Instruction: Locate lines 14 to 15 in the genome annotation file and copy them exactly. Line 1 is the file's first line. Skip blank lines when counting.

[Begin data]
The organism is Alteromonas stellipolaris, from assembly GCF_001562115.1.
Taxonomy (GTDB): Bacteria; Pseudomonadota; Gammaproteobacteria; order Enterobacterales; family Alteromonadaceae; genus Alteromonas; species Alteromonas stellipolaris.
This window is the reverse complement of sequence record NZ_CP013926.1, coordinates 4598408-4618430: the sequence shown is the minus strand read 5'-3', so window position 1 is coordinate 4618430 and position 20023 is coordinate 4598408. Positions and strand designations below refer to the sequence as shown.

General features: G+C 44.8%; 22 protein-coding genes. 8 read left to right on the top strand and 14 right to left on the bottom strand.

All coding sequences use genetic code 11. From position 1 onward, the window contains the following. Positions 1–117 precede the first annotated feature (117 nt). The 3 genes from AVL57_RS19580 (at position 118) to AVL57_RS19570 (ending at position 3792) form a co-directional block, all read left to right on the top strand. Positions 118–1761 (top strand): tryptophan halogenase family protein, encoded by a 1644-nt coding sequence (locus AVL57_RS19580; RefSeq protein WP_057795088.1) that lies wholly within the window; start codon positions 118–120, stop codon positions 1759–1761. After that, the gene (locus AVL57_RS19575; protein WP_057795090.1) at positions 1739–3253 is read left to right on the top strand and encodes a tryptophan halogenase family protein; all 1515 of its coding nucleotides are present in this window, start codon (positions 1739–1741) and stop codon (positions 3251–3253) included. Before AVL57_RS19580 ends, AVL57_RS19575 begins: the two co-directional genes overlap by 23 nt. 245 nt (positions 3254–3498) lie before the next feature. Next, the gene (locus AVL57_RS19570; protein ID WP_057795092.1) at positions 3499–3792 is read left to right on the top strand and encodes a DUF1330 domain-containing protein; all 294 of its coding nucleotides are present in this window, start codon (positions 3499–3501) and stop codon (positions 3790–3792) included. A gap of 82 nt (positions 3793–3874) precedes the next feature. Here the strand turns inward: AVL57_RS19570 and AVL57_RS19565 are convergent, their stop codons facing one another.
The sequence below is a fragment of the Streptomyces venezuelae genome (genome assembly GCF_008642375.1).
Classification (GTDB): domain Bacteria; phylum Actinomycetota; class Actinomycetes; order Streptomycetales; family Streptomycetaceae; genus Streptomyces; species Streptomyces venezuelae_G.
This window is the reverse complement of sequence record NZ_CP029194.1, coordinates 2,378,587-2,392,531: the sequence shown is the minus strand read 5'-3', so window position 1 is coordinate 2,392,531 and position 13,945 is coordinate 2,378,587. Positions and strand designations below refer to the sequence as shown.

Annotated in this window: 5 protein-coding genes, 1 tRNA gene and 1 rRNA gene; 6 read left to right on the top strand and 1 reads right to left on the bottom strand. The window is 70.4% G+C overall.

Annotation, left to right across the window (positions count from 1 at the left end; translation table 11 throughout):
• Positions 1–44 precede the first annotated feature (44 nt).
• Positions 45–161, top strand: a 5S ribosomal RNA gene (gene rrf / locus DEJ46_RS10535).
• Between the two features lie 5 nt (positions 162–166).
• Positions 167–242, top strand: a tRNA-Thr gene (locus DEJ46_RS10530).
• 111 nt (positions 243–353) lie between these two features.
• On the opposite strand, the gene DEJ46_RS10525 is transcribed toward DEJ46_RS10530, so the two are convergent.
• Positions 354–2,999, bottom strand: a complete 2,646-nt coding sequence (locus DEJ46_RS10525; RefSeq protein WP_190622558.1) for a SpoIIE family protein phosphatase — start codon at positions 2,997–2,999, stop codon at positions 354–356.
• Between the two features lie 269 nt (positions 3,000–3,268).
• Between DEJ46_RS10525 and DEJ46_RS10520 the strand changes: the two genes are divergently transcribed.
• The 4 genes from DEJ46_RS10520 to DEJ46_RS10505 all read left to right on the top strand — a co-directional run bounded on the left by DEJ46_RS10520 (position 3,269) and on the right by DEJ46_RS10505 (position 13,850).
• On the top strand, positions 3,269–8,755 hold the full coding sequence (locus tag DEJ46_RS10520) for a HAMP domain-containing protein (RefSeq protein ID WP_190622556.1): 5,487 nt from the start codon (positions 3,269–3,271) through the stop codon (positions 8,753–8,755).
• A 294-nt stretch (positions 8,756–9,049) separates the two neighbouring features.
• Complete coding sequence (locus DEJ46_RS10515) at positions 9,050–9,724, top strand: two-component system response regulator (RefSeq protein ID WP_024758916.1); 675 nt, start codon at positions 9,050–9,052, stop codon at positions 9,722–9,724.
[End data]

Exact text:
• Positions 167–242, top strand: a tRNA-Thr gene (locus DEJ46_RS10530).
• 111 nt (positions 243–353) lie between these two features.